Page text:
SALINAS, California- On August 14, 2019, Raymond John Coopersmith, Jr., 55, of Carmel, was sentenced to two years of probation and ordered to pay a $3,000 fine for failing to carry workers’ compensation insurance. Coopersmith faces up to one year in county jail and additional fines if he violates his probation.
On February 22, 2019, the Contractor State Licensing Board (CSLB) investigated Coopersmith’s business, “Carmel Coatings”, for the use of uninsured labor at a home in Carmel. At the time, Coopersmith’s contractor license was suspended and he had filed a Workers’ Compensation Exemption with the CSLB – stating that he had no employees and did not need workers’ compensation insurance. During the investigation, CSLB interviewed a worker at the project and determined that Coopersmith was the employer.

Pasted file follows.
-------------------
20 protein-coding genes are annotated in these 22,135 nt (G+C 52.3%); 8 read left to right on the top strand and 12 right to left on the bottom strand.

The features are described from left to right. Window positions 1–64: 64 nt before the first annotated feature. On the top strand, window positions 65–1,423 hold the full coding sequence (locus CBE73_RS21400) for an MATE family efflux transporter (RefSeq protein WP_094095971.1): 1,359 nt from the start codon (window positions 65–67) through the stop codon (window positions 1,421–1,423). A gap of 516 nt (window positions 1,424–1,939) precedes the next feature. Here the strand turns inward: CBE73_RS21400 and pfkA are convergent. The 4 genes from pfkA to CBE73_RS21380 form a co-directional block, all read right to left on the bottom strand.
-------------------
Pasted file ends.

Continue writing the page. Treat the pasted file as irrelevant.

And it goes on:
“CSLB works to protect consumers who hire contactors to do work at their homes,” said California Statewide Law Enforcement Association (CSLEA) President Alan Barcelona. “Contractors should be licensed and if they have workers, should have workers’ comp insurance. This way, should a worker become injured on the job, the property owner doesn’t get stuck for any related medical costs.”
The case was referred to the Monterey County District Attorney’s Workers Compensation Fraud Unit. Coopersmith was charged with failing to secure workers’ compensation insurance, a misdemeanor violation of Labor Code section 3700.5. The case was investigated by the Contractor State Licensing Board.
California law requires all employers to secure workers’ compensation insurance for their employees. Workers’ compensation insurance ensures employees injured on the job have adequate medical coverage and other benefits.